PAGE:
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SQLAndy

I'm Andy Warren, currently a SQL Server trainer with End to End Training. Over the past few years I've been a developer, DBA, and IT Director. I was one of the original founders of SQLServerCentral.com and helped grow that community from zero to about 300k members before deciding to move on to other ventures.

Presentation Styles

I had a chance to watch a few different styles this week at TechEd, and I think it helped that many were speakers I had not seen before. I don’t know if I can name the styles yet, but here are some notes about things I noticed:

  • Dual presenters can suck, or be very powerful. Trying to share presentation is hard, a great fit (at least for code) is one narrating high level, one doing code and narrating low level. It takes work to make this work.
  • Avoid rhetorical questions. You look like an idiot when you’re waiting for an answer but the audience doesn’t care. This normally happens when the speaker tries a few warmup questions just prior/after start. Better is to ask for non-verbal to start with, call for a ‘show of hands’ a couple times and then move to asking for comments based on those.
  • You’re there to teach. Not entertain. Anything – anything - you do that isn’t about how or why to do something is a distraction that makes learning harder. Does that mean you can’t be funny or have a light hearted approach? Not at all. It’s valid as a way to get them engaged, but don’t start counting how many laughs you get.
  • You’re there to teach. Not mandate, not humiliate. You may believe that solution X is the only way to do something. Fine, show us why that’s good, the downside of solution Y and Z. But learn to find ways to get some good out of non optimal solutions too. The ideal for me is to say “step 1 is to solve the problem” and here are some variations. Let me show you why I think you should do it this way and how to do it. Don’t berate me because I find it valuable to do it a different way.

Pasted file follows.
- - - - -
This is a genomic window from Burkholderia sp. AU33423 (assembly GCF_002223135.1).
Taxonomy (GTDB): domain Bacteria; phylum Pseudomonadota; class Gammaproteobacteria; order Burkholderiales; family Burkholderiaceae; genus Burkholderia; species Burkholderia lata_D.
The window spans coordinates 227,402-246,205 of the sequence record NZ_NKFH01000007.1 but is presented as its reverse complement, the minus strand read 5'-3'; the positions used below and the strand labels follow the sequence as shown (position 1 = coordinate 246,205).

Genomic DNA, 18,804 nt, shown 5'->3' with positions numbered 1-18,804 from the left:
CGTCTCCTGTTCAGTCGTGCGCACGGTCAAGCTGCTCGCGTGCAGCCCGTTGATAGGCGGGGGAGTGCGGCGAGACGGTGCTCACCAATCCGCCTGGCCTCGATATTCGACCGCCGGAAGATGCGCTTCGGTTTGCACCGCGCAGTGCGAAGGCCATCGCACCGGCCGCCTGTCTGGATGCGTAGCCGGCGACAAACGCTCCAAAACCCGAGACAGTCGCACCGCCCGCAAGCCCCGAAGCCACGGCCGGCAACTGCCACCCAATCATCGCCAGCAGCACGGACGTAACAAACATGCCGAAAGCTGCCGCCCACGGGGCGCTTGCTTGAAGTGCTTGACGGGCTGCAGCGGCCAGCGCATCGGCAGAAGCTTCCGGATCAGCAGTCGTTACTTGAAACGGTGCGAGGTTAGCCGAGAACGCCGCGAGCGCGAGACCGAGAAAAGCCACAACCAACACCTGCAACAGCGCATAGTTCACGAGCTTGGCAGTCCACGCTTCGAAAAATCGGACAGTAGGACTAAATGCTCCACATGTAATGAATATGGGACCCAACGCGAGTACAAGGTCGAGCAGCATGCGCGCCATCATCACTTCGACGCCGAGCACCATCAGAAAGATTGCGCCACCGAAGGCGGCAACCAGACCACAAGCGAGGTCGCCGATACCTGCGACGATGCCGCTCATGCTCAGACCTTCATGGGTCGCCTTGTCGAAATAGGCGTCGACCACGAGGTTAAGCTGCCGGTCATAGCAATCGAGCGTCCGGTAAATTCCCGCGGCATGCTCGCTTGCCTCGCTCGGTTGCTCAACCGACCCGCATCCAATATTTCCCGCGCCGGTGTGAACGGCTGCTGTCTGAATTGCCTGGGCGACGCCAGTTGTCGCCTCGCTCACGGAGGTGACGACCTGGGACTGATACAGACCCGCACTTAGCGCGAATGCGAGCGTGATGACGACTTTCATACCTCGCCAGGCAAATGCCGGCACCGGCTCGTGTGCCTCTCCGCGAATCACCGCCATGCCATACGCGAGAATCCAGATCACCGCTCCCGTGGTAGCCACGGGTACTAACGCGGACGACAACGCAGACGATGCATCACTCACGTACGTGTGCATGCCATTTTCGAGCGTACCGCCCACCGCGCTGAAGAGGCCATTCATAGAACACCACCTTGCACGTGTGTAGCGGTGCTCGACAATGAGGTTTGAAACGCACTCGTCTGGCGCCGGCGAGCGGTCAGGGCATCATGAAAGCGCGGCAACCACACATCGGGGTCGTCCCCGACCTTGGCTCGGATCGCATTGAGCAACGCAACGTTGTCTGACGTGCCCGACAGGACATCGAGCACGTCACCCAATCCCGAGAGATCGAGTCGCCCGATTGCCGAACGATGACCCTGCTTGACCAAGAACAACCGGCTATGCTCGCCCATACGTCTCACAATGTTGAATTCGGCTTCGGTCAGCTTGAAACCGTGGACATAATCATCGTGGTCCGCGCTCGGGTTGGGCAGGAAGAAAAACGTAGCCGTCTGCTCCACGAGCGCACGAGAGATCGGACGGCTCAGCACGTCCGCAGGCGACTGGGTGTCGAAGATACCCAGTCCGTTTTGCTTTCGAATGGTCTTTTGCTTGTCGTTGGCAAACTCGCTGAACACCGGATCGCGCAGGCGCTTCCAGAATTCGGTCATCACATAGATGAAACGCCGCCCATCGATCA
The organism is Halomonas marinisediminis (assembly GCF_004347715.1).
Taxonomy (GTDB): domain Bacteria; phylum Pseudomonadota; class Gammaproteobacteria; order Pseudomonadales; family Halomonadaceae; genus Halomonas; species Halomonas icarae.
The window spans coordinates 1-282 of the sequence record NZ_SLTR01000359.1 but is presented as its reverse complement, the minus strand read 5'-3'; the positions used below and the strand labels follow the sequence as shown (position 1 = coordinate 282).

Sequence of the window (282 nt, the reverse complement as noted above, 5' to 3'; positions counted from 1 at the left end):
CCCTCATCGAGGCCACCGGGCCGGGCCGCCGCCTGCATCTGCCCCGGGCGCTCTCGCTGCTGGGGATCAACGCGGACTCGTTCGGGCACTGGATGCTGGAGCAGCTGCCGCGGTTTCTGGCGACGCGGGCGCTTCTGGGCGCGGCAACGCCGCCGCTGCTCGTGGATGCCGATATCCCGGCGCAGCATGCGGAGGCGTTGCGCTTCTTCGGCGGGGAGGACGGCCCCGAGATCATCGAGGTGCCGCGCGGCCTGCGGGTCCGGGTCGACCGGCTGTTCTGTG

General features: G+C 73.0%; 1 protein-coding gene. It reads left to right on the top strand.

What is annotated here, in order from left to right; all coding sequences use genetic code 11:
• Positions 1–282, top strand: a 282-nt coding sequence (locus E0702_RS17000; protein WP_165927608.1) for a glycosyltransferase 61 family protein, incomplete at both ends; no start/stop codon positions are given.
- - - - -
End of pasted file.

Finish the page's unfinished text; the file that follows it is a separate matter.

I’ll say again my thoughts on presenters – give me the person that’s passionate but not a zealot. Looking back at this week, my favorite presenters were the ones that were passionate about a topic and it showed. It wasn’t a cold practical technical hour, they got me excited about what they were teaching.

Comments

Posted by Glenn Berry on 11 June 2010

Presenting to a large audience at a big event is definitely a skill. I've enjoyed your coverage of TechEd this week. Good information about the content and the experience.

Posted by Andy Warren on 11 June 2010

Glenn, good of you to say so - always nice to get feedback, more so when it's good!

Posted by Steve Jones on 13 June 2010

Good comments, and I do hate presenters that pause too long. Or read their slides. Grrrrr

I heard on Fri that we really ought to give handouts, and avoid the "reveal of bullets" since people read so fast. Give them a little more information and let them absorb it while you start to talk on things. They'll catch up quickly.

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